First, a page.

A fraudster who tried to trick a bank in Leighton Buzzard into giving him £1,800 has been shown mercy by a judge and given help to beat his drug addiction.
Simon Dunne was told by Judge David Farrell QC at Luton Crown Court on Tuesday “if we can stop you taking drugs, you will stop offending. That’s what you want. That’s what you have told us. I have decided you are worth a chance.”
Dunne, 48, had gone into the NatWest Bank in the town on May 15 this year with a forged cheque for £1,800 and a fake driving licence in the name of Phillip Samuels who the cheque was made out to.
But staff became suspicious and the police were called.
Dunne fled the bank and went into a nearby betting shop where he was arrested.
He made a full and frank admission to police saying he had tried to cash the cheque on behalf of others who had supplied him with the cheque, the fake licence and even driven him to the bank.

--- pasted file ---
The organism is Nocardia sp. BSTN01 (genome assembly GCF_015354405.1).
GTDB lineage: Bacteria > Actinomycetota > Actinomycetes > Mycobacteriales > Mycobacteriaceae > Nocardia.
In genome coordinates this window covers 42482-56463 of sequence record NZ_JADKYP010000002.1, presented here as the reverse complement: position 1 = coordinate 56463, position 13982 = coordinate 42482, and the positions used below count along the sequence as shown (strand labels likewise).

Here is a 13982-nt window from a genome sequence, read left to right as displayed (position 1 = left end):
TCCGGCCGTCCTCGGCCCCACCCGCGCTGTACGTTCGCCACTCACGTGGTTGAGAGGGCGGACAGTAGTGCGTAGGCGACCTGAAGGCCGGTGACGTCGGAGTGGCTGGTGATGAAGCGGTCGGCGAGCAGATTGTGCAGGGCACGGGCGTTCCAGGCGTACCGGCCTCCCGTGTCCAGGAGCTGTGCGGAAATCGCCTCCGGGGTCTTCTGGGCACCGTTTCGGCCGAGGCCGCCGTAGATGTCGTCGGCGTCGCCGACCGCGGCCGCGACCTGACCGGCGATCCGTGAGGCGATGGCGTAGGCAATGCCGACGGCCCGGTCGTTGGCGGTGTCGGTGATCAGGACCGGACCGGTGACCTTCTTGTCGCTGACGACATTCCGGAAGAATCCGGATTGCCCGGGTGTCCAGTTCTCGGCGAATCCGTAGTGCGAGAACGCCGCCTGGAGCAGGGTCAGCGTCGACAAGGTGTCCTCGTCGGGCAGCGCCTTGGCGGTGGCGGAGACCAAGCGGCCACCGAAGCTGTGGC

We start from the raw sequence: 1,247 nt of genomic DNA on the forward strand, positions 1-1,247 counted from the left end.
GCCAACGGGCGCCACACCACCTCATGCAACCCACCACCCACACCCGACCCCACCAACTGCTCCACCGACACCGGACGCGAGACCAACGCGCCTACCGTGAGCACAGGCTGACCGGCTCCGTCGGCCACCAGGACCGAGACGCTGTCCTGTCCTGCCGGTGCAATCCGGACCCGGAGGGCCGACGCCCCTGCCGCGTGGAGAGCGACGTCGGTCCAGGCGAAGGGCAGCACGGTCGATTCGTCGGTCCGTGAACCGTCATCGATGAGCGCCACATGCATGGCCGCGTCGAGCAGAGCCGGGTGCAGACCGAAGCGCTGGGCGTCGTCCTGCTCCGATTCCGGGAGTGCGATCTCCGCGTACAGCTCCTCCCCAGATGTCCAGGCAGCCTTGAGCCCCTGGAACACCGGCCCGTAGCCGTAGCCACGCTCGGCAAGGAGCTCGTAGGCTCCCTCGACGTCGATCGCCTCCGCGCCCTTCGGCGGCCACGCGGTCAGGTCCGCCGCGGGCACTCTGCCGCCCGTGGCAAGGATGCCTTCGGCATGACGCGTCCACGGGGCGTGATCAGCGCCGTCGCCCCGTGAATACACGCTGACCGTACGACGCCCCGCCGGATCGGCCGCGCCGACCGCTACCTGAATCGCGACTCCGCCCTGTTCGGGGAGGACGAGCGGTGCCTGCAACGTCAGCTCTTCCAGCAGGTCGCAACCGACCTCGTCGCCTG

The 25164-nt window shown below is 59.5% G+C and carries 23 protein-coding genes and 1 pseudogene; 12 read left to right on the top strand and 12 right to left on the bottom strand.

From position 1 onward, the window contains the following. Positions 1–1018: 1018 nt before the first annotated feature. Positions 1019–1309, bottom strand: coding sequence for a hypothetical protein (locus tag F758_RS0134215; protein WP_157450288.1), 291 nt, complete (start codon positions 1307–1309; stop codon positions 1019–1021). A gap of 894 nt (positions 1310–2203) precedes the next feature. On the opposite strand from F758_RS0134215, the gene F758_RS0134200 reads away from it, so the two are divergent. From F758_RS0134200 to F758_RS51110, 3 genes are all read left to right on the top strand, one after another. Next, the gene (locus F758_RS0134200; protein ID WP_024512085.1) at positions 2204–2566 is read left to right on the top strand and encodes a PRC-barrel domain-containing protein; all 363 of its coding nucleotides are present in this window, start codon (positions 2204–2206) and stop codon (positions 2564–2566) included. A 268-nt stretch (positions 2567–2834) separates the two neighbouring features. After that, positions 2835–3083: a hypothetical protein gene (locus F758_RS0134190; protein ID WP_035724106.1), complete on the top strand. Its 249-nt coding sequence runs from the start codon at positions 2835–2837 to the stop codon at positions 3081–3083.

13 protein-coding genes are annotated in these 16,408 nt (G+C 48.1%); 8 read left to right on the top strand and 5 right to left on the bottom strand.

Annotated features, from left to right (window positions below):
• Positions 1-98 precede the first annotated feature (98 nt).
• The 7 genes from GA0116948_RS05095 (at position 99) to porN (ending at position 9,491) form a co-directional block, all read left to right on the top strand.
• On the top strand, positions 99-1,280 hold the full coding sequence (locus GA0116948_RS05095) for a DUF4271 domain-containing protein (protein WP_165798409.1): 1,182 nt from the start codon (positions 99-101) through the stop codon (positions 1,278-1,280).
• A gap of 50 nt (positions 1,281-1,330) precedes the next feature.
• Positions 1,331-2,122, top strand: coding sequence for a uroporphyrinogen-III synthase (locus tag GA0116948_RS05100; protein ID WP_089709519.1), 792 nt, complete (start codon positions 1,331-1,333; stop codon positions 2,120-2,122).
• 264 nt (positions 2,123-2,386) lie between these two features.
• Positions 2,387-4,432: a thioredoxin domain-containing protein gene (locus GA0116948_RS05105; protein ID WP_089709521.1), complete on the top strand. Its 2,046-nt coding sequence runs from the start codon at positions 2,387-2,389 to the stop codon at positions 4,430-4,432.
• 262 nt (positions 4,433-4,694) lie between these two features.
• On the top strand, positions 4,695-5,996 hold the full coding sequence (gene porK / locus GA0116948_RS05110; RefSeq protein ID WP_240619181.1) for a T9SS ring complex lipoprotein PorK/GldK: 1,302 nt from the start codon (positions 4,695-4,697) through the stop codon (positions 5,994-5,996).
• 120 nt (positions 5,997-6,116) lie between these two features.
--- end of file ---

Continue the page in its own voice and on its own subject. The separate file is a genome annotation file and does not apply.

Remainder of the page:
Dunne claimed he was to get a 20 per cent cut of the proceeds which he planned to spend on funding his drug addiction.
The court was told he had previous convictions for similar fraud matters.
But Judge Farrell was told that since his remand into custody Dunne, of Nechells Park Road, Nechells in Birmingam had demonstrated a willingness and the motivation to tackle his drug problem which had been behind much of his offending in the past.
Judge Farrell told Dunne he was willing to give him a chance and he gave him a 12 month prison sentence which was suspended for two years.
In addition he was put on supervision for the next two years and made the subject of a six-month drug rehabilitation requirement during which time he will be constantly drug tested to make sure he is keeping to his promise to turn his back on them.
The judge told Dunne he will have to attend regular meetings with probation staff and go on courses.
Any breaches, said the judge, could result in Dunne being brought back to court no the suspended sentence activated.